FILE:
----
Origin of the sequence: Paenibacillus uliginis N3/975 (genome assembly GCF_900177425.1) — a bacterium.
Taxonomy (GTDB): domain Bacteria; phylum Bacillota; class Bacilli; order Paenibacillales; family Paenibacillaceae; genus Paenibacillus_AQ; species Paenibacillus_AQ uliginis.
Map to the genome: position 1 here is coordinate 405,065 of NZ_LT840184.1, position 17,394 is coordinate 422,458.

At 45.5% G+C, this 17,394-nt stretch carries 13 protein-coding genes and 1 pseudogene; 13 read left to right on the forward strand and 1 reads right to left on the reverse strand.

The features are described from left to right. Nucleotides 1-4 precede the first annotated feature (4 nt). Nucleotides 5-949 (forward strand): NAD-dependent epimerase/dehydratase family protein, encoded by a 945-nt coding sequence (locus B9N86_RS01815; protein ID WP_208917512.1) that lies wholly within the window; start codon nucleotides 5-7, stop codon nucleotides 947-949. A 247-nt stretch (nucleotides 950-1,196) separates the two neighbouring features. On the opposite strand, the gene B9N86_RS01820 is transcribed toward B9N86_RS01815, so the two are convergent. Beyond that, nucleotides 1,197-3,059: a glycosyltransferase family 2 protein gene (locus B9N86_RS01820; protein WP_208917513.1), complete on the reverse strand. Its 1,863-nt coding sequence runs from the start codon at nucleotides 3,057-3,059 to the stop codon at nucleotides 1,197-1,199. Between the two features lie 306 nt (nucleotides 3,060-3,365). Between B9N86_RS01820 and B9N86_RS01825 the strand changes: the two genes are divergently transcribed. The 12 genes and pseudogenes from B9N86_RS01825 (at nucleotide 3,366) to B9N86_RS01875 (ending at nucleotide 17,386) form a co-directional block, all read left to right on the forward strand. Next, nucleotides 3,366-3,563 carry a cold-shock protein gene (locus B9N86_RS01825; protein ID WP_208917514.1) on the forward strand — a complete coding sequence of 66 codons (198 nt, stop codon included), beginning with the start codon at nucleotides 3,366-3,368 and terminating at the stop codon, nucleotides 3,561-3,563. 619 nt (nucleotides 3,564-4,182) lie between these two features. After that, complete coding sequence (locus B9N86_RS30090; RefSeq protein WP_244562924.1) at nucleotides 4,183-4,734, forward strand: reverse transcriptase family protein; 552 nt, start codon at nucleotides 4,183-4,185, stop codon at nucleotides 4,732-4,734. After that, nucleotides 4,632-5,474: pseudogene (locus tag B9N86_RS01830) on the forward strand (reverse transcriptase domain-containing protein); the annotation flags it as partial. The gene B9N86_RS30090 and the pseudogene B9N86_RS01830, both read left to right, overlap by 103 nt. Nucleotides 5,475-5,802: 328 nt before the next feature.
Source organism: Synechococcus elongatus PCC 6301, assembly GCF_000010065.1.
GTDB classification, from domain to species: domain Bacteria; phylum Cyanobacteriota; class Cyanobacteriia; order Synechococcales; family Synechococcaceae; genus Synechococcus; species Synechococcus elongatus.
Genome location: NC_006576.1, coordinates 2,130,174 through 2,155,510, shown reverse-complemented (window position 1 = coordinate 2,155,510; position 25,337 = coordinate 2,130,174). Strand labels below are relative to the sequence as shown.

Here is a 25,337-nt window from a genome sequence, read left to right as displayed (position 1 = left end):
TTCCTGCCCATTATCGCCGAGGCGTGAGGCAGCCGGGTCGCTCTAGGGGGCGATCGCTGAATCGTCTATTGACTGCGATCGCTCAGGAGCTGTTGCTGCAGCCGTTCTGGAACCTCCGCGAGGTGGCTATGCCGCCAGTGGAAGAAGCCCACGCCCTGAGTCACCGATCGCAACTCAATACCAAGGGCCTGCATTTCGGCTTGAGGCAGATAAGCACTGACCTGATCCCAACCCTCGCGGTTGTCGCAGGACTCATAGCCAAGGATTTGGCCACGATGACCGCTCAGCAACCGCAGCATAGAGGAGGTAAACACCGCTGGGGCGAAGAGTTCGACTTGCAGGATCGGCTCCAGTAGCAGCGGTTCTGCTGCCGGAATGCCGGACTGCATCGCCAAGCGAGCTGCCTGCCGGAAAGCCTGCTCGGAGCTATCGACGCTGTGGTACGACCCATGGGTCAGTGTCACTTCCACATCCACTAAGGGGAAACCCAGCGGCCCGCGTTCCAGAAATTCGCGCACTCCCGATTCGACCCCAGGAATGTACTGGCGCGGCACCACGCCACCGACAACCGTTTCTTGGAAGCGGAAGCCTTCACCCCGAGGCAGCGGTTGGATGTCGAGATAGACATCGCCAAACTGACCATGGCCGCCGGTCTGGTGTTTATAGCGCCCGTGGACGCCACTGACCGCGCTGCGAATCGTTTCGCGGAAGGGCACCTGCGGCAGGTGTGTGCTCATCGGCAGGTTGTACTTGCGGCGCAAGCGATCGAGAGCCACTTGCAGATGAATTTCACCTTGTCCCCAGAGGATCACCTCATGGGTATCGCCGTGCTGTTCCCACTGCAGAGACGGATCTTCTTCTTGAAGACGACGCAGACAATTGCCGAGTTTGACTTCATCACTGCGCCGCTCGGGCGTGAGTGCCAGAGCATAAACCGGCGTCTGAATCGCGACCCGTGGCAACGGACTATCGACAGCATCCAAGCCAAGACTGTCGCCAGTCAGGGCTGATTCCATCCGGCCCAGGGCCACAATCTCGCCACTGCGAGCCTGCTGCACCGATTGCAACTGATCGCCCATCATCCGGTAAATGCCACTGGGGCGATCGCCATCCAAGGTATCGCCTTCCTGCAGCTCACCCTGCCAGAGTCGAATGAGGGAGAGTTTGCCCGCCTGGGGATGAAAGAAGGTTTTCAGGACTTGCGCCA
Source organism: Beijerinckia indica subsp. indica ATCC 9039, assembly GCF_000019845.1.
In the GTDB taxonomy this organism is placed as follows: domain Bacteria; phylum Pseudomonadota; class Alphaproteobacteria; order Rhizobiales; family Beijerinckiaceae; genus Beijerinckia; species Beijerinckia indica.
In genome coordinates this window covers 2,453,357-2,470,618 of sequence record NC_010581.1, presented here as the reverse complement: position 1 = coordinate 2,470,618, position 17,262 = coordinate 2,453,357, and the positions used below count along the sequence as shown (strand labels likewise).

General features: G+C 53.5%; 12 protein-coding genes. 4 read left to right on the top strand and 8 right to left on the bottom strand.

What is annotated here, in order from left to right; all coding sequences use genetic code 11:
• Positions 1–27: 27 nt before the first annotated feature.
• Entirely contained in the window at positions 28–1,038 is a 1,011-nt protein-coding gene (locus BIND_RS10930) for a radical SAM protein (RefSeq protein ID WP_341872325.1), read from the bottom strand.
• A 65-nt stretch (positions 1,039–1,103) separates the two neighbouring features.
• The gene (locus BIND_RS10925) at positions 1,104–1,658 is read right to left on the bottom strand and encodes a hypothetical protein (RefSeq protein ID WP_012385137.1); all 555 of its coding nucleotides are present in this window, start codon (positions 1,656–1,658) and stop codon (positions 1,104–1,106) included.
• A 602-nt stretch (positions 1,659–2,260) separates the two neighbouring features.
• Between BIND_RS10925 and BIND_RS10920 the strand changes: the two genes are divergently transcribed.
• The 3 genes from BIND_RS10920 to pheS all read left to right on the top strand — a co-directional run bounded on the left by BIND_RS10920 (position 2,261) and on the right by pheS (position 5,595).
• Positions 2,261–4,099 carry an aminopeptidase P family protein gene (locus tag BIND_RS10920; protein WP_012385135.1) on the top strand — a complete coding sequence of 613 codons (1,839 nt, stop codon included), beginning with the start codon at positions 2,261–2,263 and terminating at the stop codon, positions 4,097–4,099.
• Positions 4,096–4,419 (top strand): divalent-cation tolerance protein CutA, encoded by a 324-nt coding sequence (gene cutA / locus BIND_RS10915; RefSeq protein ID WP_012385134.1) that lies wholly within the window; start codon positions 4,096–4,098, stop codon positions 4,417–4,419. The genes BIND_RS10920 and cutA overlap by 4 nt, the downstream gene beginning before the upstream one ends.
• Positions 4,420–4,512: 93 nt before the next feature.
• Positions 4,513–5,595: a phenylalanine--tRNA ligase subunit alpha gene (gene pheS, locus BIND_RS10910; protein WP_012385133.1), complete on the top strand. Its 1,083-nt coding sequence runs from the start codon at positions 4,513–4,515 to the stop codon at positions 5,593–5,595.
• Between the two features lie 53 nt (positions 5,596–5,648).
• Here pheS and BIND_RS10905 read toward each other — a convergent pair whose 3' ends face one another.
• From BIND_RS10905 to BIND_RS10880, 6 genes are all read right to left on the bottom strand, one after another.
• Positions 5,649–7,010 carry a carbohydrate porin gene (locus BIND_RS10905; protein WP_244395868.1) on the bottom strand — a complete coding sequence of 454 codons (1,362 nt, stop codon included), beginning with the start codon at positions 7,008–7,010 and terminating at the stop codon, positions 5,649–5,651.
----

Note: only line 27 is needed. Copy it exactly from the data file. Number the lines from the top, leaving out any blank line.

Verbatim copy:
• Between the two features lie 53 nt (positions 5,596–5,648).